Concentrated solar power plants using molten salts as heat transfer and storage fluid have emerged as the preferred commercial solution for solar thermal electricity in central receiver technology. Despite their ability to store large amounts of thermal energy and efficient receiver designs, further efficiency improvements are constrained by tight temperature restrictions when using molten salts (290 °C–565 °C). In this work, a novel heat transfer fluid based on a dense particle suspension (DPS) is used due to its excellent thermophysical properties that extend the operating temperature of solar receiver and allow its coupling with higher-efficiency power cycles. In this paper, the design of a DPS solar receiver working at 650 °C has been optimized for two commercial sizes (50 MWth and 290 MWth) coupled to an optimized subcritical Rankine cycle. The results showed that a five-extraction reheated Rankine cycle operating at 610 °C and 180 bar maximizes power plant efficiency when coupled with a DPS central receiver, giving 41% power block efficiency and 23% sun-to-electricity efficiency. For optimization purposes at design point conditions, in-house code programmed into MATLAB platform was used while TRNSYS software was employed for annual plant performance analysis.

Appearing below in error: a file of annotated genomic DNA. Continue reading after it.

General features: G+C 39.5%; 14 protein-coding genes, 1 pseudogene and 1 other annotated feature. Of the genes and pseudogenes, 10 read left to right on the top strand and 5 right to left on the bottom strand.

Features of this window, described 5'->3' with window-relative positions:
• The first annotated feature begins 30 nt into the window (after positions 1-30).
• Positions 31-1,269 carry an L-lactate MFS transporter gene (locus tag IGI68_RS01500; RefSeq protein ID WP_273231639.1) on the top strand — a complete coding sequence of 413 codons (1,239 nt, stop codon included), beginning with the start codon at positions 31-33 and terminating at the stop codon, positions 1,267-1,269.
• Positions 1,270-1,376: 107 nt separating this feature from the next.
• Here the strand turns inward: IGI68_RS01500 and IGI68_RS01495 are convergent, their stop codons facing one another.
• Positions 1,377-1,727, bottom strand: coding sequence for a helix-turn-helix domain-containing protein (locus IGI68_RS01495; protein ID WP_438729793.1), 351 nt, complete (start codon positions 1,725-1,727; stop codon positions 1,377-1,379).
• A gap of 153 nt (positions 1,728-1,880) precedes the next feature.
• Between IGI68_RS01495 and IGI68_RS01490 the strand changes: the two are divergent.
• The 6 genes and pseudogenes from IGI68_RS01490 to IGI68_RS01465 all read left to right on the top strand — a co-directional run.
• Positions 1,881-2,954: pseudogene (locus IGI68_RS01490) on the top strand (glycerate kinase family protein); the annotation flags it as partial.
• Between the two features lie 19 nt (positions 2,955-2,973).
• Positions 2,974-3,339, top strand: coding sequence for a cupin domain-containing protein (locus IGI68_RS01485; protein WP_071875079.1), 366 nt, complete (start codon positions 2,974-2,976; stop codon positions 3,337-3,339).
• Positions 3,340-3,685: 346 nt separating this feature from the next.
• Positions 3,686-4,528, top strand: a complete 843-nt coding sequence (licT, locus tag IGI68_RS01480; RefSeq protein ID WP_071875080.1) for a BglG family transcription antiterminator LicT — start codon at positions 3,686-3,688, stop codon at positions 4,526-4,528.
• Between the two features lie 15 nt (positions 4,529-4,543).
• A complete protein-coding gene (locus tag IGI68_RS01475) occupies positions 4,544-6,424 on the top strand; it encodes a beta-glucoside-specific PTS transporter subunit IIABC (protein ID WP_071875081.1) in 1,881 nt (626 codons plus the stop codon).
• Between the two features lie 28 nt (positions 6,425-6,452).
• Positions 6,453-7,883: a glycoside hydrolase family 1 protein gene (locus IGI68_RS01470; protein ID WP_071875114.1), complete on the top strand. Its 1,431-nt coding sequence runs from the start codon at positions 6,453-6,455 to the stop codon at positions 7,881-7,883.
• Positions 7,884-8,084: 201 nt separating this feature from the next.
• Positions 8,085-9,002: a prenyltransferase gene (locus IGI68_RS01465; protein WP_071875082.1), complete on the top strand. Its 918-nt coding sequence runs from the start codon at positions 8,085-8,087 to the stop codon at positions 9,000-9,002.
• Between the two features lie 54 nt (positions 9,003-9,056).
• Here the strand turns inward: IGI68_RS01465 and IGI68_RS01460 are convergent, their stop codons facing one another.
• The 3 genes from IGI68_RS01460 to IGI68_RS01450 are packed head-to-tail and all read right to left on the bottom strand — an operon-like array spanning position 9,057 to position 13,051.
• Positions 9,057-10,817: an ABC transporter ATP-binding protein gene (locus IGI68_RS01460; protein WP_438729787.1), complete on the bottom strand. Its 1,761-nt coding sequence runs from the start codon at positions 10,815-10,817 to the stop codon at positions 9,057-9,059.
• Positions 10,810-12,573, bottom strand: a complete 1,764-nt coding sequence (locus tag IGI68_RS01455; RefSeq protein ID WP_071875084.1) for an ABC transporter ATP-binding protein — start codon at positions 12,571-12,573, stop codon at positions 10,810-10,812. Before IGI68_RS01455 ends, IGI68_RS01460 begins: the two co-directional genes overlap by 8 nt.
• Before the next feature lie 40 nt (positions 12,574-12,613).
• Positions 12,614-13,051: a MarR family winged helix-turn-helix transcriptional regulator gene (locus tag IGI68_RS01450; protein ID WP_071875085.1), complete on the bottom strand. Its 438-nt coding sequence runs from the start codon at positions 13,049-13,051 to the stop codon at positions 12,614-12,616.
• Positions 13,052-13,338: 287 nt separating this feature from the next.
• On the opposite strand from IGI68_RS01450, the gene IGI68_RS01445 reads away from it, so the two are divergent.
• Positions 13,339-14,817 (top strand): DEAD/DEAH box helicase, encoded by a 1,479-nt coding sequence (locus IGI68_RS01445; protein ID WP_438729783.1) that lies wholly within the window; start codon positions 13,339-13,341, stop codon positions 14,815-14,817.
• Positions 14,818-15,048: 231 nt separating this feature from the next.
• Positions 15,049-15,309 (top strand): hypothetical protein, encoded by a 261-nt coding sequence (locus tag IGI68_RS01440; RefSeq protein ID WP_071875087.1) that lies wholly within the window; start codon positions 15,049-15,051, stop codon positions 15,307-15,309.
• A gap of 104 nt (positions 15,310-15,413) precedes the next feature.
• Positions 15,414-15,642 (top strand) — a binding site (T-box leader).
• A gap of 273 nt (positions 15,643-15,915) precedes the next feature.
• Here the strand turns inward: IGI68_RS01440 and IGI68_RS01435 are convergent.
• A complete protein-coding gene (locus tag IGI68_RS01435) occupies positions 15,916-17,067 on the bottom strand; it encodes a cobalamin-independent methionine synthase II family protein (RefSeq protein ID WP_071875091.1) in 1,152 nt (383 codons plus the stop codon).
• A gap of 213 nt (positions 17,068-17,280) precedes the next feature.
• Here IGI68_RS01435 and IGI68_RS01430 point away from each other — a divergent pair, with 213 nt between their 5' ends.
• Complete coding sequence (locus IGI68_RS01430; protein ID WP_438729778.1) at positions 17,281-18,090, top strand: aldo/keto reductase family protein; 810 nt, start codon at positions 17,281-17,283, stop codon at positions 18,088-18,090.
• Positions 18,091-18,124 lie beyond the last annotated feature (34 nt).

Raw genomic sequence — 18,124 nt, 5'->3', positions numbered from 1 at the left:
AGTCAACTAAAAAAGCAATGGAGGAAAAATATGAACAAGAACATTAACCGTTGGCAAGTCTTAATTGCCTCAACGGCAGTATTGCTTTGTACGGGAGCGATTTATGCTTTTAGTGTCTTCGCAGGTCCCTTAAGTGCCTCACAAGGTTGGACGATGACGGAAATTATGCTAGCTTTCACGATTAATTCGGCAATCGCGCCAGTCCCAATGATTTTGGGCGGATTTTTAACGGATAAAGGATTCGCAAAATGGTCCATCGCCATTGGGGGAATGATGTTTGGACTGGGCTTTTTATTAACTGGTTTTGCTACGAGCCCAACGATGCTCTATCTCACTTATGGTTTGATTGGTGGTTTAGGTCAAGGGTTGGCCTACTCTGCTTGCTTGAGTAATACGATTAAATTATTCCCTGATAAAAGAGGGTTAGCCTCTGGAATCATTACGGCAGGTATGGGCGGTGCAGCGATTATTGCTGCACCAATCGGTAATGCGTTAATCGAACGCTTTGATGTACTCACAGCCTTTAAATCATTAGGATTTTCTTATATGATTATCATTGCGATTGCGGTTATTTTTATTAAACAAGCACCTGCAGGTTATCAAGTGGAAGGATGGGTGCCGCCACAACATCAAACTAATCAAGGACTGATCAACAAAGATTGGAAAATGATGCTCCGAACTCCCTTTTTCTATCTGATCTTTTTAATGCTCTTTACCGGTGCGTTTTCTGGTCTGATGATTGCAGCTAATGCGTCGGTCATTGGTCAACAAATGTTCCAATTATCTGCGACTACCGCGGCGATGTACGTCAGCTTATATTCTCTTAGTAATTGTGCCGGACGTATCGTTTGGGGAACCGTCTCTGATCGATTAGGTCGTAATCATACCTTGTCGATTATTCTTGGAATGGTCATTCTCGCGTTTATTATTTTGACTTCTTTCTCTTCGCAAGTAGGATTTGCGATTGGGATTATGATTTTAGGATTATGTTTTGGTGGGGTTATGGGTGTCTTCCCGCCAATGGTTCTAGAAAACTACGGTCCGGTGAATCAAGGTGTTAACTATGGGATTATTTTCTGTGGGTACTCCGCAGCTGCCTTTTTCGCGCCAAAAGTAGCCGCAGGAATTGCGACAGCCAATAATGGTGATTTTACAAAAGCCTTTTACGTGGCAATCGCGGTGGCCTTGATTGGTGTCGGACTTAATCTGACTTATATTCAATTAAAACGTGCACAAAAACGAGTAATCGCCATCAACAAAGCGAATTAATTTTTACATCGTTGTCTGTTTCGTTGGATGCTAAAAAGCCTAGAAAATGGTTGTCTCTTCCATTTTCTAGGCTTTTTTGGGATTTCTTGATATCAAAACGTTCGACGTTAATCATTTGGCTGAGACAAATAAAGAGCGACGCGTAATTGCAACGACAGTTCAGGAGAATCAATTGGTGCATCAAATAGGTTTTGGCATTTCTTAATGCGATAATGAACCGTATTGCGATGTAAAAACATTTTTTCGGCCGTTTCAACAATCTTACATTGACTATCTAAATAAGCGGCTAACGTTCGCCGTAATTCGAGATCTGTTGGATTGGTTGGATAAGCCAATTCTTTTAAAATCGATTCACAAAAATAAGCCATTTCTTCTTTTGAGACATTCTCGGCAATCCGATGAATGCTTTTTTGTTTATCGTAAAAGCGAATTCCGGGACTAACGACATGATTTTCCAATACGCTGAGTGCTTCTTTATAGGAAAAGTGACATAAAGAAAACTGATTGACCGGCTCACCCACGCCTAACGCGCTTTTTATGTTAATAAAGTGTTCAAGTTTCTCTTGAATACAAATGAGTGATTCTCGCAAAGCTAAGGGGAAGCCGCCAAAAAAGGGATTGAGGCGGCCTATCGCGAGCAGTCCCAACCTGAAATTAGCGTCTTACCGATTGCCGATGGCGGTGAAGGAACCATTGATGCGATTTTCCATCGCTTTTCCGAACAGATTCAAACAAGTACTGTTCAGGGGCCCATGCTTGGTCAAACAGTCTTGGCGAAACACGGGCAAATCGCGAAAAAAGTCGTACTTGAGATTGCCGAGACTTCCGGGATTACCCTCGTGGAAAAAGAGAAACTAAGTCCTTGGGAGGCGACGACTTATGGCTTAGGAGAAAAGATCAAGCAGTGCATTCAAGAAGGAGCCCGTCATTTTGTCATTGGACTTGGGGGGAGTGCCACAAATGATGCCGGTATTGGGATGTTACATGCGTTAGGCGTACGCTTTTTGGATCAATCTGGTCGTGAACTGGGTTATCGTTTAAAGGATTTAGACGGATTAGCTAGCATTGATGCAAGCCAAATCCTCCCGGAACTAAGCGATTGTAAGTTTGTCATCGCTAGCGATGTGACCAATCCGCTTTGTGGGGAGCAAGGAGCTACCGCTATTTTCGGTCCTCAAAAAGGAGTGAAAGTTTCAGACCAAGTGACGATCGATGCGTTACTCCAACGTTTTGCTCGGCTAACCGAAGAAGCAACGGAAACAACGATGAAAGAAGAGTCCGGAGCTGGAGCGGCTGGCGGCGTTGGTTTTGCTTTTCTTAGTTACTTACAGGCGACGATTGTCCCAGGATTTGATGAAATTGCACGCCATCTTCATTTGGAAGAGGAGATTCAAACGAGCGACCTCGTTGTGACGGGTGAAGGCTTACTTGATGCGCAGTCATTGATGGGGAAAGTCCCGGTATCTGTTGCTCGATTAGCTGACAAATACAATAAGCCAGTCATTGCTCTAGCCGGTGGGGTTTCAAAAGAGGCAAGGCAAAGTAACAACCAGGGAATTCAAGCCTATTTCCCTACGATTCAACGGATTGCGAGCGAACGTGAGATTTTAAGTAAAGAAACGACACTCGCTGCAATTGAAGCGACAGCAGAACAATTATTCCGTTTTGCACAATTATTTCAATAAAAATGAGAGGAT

9. Flexible electricity dispatch for CSP plant using un-fired closed air Brayton cycle with particles based thermal energy storage system (IMDEA)

Energy 173 (2019) 971-984.